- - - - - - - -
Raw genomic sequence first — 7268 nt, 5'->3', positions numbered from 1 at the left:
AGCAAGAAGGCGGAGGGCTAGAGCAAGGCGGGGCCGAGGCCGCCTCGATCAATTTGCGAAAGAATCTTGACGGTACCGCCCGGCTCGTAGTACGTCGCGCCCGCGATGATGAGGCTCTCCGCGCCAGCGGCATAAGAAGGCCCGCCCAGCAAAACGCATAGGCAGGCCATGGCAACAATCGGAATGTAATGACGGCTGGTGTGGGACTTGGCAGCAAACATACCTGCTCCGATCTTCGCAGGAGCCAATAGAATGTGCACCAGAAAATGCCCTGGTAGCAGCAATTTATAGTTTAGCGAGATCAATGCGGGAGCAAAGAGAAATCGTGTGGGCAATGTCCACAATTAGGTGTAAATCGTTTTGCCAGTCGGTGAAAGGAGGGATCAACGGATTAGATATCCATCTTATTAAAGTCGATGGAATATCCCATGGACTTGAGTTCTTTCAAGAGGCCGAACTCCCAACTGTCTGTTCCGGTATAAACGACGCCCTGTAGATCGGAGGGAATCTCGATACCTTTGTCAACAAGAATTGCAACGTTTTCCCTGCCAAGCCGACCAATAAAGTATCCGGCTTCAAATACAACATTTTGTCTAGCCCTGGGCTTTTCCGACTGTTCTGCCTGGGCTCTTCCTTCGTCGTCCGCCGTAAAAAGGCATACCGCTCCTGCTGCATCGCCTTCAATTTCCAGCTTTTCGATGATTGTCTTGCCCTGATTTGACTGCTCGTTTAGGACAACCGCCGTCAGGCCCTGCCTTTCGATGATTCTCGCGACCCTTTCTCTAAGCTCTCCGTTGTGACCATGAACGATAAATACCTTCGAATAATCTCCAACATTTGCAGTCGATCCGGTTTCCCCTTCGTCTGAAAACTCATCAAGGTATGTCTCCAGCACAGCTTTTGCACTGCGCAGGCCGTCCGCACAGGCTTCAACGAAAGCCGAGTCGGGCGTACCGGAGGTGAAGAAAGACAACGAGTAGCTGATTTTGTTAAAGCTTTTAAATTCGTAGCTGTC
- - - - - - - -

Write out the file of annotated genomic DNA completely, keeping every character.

Raw genomic sequence first — 7268 nt, 5'->3', positions numbered from 1 at the left:
AGCAAGAAGGCGGAGGGCTAGAGCAAGGCGGGGCCGAGGCCGCCTCGATCAATTTGCGAAAGAATCTTGACGGTACCGCCCGGCTCGTAGTACGTCGCGCCCGCGATGATGAGGCTCTCCGCGCCAGCGGCATAAGAAGGCCCGCCCAGCAAAACGCATAGGCAGGCCATGGCAACAATCGGAATGTAATGACGGCTGGTGTGGGACTTGGCAGCAAACATACCTGCTCCGATCTTCGCAGGAGCCAATAGAATGTGCACCAGAAAATGCCCTGGTAGCAGCAATTTATAGTTTAGCGAGATCAATGCGGGAGCAAAGAGAAATCGTGTGGGCAATGTCCACAATTAGGTGTAAATCGTTTTGCCAGTCGGTGAAAGGAGGGATCAACGGATTAGATATCCATCTTATTAAAGTCGATGGAATATCCCATGGACTTGAGTTCTTTCAAGAGGCCGAACTCCCAACTGTCTGTTCCGGTATAAACGACGCCCTGTAGATCGGAGGGAATCTCGATACCTTTGTCAACAAGAATTGCAACGTTTTCCCTGCCAAGCCGACCAATAAAGTATCCGGCTTCAAATACAACATTTTGTCTAGCCCTGGGCTTTTCCGACTGTTCTGCCTGGGCTCTTCCTTCGTCGTCCGCCGTAAAAAGGCATACCGCTCCTGCTGCATCGCCTTCAATTTCCAGCTTTTCGATGATTGTCTTGCCCTGATTTGACTGCTCGTTTAGGACAACCGCCGTCAGGCCCTGCCTTTCGATGATTCTCGCGACCCTTTCTCTAAGCTCTCCGTTGTGACCATGAACGATAAATACCTTCGAATAATCTCCAACATTTGCAGTCGATCCGGTTTCCCCTTCGTCTGAAAACTCATCAAGGTATGTCTCCAGCACAGCTTTTGCACTGCGCAGGCCGTCCGCACAGGCTTCAACGAAAGCCGAGTCGGGCGTACCGGAGGTGAAGAAAGACAACGAGTAGCTGATTTTGTTAAAGCTTTTAAATTCGTAGCTGTC